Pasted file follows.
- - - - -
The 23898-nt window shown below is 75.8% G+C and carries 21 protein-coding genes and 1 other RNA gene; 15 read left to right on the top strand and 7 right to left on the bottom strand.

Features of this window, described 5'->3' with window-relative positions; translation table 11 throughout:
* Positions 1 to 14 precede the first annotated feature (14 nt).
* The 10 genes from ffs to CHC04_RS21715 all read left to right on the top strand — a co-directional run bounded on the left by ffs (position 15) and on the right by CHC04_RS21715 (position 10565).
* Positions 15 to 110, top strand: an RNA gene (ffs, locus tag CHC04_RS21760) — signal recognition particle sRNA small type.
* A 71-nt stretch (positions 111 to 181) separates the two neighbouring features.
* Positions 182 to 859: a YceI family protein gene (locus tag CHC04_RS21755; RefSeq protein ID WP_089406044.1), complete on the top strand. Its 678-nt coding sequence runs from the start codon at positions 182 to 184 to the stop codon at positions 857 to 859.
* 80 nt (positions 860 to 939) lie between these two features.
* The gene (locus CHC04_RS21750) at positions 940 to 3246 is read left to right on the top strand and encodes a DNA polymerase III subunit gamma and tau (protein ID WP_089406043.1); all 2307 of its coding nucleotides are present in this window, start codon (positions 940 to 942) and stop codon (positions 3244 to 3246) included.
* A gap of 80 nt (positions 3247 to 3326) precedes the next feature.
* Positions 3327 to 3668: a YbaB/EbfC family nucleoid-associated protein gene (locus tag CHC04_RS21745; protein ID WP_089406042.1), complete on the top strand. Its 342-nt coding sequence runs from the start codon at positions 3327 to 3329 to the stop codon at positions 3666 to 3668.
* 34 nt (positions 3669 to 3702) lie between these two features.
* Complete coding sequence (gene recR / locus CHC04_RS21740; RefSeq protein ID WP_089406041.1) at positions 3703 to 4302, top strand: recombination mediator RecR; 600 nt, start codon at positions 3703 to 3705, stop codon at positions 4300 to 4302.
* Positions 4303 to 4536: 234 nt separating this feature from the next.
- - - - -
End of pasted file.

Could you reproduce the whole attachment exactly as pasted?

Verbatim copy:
The 23898-nt window shown below is 75.8% G+C and carries 21 protein-coding genes and 1 other RNA gene; 15 read left to right on the top strand and 7 right to left on the bottom strand.

Features of this window, described 5'->3' with window-relative positions; translation table 11 throughout:
* Positions 1 to 14 precede the first annotated feature (14 nt).
* The 10 genes from ffs to CHC04_RS21715 all read left to right on the top strand — a co-directional run bounded on the left by ffs (position 15) and on the right by CHC04_RS21715 (position 10565).
* Positions 15 to 110, top strand: an RNA gene (ffs, locus tag CHC04_RS21760) — signal recognition particle sRNA small type.
* A 71-nt stretch (positions 111 to 181) separates the two neighbouring features.
* Positions 182 to 859: a YceI family protein gene (locus tag CHC04_RS21755; RefSeq protein ID WP_089406044.1), complete on the top strand. Its 678-nt coding sequence runs from the start codon at positions 182 to 184 to the stop codon at positions 857 to 859.
* 80 nt (positions 860 to 939) lie between these two features.
* The gene (locus CHC04_RS21750) at positions 940 to 3246 is read left to right on the top strand and encodes a DNA polymerase III subunit gamma and tau (protein ID WP_089406043.1); all 2307 of its coding nucleotides are present in this window, start codon (positions 940 to 942) and stop codon (positions 3244 to 3246) included.
* A gap of 80 nt (positions 3247 to 3326) precedes the next feature.
* Positions 3327 to 3668: a YbaB/EbfC family nucleoid-associated protein gene (locus tag CHC04_RS21745; protein ID WP_089406042.1), complete on the top strand. Its 342-nt coding sequence runs from the start codon at positions 3327 to 3329 to the stop codon at positions 3666 to 3668.
* 34 nt (positions 3669 to 3702) lie between these two features.
* Complete coding sequence (gene recR / locus CHC04_RS21740; RefSeq protein ID WP_089406041.1) at positions 3703 to 4302, top strand: recombination mediator RecR; 600 nt, start codon at positions 3703 to 3705, stop codon at positions 4300 to 4302.
* Positions 4303 to 4536: 234 nt separating this feature from the next.